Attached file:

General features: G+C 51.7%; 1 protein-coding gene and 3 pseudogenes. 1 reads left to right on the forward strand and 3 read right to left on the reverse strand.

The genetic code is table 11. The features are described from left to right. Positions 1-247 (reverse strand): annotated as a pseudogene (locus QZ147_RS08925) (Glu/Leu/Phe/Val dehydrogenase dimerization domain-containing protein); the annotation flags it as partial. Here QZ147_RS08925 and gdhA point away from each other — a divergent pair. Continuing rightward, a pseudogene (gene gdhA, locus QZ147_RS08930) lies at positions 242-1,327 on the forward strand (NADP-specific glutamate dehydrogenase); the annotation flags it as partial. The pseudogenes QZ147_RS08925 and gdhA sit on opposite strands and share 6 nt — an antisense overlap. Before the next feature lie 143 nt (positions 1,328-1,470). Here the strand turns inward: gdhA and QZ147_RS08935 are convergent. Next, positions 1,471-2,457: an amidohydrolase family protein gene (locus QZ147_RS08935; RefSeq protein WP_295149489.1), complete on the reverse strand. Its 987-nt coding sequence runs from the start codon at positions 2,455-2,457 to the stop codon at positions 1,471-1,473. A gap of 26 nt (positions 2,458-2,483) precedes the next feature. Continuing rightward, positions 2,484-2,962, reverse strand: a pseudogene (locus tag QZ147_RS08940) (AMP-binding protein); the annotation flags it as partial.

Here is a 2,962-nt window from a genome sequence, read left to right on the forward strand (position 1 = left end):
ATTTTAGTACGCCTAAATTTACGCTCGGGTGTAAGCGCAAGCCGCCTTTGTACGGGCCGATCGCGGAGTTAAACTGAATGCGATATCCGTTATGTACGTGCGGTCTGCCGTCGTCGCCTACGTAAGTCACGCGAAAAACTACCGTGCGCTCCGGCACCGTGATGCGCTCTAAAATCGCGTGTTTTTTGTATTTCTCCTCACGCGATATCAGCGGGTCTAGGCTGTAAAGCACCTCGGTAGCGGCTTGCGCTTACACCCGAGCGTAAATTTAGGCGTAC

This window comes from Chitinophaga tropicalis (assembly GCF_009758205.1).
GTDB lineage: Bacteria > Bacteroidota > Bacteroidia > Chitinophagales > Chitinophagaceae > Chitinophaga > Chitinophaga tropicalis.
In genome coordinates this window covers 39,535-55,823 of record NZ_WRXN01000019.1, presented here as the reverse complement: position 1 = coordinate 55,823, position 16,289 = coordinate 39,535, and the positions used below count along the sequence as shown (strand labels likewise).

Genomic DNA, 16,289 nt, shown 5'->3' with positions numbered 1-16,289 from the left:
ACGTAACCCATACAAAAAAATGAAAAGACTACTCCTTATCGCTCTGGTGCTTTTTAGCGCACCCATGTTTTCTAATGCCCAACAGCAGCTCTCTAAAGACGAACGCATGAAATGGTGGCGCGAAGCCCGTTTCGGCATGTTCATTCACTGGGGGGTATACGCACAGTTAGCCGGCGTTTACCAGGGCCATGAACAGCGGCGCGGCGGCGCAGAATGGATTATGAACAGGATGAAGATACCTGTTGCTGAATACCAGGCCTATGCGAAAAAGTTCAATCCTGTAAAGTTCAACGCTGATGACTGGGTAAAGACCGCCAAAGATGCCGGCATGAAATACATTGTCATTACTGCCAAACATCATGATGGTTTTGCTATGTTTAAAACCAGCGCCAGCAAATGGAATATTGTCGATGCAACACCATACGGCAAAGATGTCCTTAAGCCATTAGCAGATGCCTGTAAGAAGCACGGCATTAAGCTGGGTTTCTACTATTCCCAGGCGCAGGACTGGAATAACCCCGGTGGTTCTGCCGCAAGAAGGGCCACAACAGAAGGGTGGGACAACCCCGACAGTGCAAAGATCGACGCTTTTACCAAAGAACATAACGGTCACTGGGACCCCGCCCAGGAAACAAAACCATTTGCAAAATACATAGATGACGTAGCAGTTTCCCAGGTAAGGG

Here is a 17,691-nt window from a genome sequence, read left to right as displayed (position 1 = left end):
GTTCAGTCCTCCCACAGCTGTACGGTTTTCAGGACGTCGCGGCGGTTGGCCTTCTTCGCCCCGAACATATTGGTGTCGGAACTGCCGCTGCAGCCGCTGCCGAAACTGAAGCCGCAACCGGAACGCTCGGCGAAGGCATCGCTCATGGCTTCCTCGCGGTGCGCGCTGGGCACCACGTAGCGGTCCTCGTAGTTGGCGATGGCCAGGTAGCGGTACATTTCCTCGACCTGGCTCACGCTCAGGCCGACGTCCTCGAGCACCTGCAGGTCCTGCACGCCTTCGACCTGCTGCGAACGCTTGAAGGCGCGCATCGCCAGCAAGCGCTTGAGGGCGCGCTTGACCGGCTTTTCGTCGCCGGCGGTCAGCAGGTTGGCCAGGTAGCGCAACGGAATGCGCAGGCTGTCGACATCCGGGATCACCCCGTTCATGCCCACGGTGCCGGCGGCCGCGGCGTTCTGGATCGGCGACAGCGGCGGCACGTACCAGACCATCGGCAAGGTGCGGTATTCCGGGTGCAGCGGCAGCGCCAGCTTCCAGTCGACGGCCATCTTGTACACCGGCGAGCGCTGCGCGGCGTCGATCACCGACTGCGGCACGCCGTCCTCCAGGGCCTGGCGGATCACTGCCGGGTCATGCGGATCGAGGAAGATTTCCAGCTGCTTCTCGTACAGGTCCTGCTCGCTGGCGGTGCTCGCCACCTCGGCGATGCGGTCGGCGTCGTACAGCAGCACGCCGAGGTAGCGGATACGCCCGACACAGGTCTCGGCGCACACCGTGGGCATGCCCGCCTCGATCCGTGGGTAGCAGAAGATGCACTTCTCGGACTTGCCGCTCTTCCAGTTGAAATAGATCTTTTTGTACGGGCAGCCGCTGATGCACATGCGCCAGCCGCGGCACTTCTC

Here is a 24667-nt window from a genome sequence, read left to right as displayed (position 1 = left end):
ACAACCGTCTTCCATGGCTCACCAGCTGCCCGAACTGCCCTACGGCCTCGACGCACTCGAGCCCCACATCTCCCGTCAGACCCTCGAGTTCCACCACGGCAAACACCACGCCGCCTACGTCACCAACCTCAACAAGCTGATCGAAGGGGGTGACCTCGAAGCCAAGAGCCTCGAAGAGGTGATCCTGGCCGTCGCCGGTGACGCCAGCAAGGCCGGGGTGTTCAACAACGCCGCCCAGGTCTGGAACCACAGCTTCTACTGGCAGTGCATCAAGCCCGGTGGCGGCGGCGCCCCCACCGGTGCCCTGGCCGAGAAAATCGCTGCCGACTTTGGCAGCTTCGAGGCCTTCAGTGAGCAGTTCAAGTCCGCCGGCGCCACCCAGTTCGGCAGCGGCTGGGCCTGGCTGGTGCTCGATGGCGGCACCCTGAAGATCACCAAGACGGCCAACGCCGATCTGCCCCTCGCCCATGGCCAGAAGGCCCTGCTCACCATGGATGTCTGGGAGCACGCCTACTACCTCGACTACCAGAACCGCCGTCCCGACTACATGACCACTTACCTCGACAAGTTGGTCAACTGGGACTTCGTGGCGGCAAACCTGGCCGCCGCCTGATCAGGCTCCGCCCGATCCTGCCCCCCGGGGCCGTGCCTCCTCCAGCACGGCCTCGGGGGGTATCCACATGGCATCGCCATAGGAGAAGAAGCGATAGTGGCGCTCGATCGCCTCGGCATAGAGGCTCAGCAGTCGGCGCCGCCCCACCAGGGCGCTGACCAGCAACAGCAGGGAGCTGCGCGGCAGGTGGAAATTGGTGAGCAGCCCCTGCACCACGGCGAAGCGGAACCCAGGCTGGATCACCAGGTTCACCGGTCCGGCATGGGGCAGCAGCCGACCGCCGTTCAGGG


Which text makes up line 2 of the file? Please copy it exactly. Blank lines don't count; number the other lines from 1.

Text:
The genetic code is table 11. The features are described from left to right. Positions 1-247 (reverse strand): annotated as a pseudogene (locus QZ147_RS08925) (Glu/Leu/Phe/Val dehydrogenase dimerization domain-containing protein); the annotation flags it as partial. Here QZ147_RS08925 and gdhA point away from each other — a divergent pair. Continuing rightward, a pseudogene (gene gdhA, locus QZ147_RS08930) lies at positions 242-1,327 on the forward strand (NADP-specific glutamate dehydrogenase); the annotation flags it as partial. The pseudogenes QZ147_RS08925 and gdhA sit on opposite strands and share 6 nt — an antisense overlap. Before the next feature lie 143 nt (positions 1,328-1,470). Here the strand turns inward: gdhA and QZ147_RS08935 are convergent. Next, positions 1,471-2,457: an amidohydrolase family protein gene (locus QZ147_RS08935; RefSeq protein WP_295149489.1), complete on the reverse strand. Its 987-nt coding sequence runs from the start codon at positions 2,455-2,457 to the stop codon at positions 1,471-1,473. A gap of 26 nt (positions 2,458-2,483) precedes the next feature. Continuing rightward, positions 2,484-2,962, reverse strand: a pseudogene (locus tag QZ147_RS08940) (AMP-binding protein); the annotation flags it as partial.